I’ve recently been Boo’d, a Halloween tradition that has cropped up in many neighborhoods. But as a working mom, I have no time or energy to run around and get what I need in order to Boo two houses within the 24-hour deadline. How do you deal with things like this?
– Boo Hoo
Dear Boo Hoo,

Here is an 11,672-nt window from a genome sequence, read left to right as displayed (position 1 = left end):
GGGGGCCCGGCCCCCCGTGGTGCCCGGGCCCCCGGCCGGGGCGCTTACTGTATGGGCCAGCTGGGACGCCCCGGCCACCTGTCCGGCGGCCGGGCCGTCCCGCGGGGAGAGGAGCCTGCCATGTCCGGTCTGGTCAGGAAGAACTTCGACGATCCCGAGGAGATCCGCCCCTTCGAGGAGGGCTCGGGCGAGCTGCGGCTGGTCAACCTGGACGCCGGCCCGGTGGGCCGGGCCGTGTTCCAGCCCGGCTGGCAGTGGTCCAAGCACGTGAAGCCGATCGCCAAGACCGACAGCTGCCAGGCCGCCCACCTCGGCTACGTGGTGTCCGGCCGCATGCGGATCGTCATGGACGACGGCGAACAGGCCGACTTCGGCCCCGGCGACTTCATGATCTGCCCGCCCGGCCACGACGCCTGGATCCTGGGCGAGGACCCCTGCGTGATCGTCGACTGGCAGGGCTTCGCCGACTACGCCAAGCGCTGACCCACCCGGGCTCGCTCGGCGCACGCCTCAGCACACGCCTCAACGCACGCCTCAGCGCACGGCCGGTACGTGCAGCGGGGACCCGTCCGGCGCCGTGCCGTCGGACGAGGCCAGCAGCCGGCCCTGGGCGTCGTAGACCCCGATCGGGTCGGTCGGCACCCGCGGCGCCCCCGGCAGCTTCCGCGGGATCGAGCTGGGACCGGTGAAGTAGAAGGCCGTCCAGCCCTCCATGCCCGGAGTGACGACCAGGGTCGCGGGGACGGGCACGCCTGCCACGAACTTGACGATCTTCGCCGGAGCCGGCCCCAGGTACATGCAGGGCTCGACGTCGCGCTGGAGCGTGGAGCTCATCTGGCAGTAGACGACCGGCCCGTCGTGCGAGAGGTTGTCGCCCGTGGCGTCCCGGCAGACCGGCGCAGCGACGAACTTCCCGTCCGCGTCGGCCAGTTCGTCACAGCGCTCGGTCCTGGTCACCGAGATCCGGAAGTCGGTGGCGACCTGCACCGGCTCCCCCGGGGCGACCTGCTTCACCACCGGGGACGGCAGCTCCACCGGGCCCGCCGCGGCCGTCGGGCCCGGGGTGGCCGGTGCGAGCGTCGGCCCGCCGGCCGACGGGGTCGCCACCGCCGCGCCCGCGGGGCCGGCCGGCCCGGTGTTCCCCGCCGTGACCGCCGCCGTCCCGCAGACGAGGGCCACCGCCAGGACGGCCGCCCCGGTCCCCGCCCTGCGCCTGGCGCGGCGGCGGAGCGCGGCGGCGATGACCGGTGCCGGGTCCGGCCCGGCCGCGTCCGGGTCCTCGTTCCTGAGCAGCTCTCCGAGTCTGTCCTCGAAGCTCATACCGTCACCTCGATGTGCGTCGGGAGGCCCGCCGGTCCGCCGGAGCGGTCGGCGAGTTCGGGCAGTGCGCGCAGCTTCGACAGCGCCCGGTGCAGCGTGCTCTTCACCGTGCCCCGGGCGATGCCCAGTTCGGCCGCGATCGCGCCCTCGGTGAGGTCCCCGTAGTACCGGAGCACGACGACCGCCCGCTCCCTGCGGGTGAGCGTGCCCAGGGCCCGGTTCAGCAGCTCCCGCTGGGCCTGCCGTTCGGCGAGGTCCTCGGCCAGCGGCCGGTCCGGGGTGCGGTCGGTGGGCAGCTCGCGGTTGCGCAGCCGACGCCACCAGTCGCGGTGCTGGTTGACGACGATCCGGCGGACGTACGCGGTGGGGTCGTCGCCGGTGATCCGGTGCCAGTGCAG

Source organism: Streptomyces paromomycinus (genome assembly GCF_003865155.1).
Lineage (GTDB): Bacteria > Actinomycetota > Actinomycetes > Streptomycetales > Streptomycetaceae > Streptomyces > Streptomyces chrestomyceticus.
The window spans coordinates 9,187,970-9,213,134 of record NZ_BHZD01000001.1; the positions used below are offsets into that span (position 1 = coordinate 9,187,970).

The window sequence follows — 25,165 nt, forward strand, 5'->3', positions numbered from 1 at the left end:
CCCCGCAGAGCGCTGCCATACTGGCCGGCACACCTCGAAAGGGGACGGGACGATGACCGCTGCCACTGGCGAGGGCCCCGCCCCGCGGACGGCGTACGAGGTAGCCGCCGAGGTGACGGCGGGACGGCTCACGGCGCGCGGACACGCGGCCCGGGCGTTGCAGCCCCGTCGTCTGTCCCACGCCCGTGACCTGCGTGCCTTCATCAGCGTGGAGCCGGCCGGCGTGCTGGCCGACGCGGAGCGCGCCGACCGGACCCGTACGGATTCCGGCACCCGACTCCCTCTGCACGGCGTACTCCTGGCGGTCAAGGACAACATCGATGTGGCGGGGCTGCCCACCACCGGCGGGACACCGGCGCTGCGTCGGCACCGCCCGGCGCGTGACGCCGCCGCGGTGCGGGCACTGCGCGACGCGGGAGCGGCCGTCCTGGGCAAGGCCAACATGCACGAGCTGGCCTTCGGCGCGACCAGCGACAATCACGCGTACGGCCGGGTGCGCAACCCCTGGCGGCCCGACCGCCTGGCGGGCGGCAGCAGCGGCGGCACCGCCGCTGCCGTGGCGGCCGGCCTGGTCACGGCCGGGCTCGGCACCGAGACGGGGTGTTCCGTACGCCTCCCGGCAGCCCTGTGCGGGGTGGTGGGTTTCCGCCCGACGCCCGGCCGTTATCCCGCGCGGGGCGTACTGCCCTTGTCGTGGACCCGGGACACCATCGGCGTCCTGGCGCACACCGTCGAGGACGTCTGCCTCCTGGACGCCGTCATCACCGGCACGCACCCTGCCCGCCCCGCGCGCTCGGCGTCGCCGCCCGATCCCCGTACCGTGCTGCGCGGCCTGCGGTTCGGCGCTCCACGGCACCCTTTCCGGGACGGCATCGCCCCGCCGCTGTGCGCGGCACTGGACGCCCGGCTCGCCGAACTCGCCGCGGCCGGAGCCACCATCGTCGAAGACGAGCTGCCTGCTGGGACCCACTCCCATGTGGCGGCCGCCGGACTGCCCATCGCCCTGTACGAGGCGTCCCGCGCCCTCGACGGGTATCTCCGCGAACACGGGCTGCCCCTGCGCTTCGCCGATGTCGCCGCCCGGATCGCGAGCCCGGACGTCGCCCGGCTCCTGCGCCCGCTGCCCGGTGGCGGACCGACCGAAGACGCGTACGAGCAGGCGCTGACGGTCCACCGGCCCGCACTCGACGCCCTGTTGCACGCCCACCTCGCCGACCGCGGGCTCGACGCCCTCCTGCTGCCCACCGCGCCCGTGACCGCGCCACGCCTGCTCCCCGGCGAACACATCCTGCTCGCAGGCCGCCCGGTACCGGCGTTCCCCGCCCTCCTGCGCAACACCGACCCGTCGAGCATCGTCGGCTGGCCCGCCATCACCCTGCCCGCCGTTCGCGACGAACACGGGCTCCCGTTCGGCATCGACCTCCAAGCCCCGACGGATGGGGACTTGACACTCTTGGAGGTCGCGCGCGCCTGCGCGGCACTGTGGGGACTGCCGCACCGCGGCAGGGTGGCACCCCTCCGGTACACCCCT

For those of you who‘ve missed the Boo’ing trend, it’s akin to a secret admirer leaving you Halloween treats. But there’s a twist – along with the often elaborately wrapped goodies, you receive instructions to spread the Boo love to two other families, typically within 24 hours. It’s like a chocolate chain letter from Martha Stewart. The subject of Boo’ing opened a whole conversation about working mothers versus stay-at-home moms, with working moms expressing resentment over the pressure to keep up with these extracurricular activities. . Can’t we simply let people do what works for them without judgment? (Sorry, that’s another article!) I believe this is the truth: There are days – whether we admit it or not because we have to justify our own behaviors – that the stay-at-home mom looks at you, the working woman, and wishes she could ditch her sweats, earn her own income, and engage her brain in a different way. Equally, there are those days when you would love to not have a full-time job outside of your family responsibilities. There are times we both long for the lifestyle that the other one seems to have. But back to the issue at hand – the Boo’ing . Simply, do what works for you. Some options include: 1. Take yourself out of the game – enjoy the candy left at your front door, but choose not to Boo. Hey, you could justify it by telling yourself that you’re taking the pressure off of others to have to continue the chocolate chain. 2. Play the game — but with your own rules. That way, your kids get to enjoy the fun of participating, but you don’t have to feel resentment. For instance, given a 24-hour deadline? Change it. Take a couple days to Boo. Trust me, just like there’s no curse when you don’t forward those chain emails to nine friends within nine minutes, there’s no Boo Bully keeping watch who will forever forbid you from eating candy again. 3. Speak your truth. Next time you’re together with the neighbors who are into Boo’ing, share your concerns in a graceful way. Suggest that perhaps all the time and energy that goes into Boo’ing can go into planning and celebrating one group event. Ultimately, for those who have a blast Boo’ing, please feel free to give the gift of the season — just don’t make your gift someone else’s responsibility.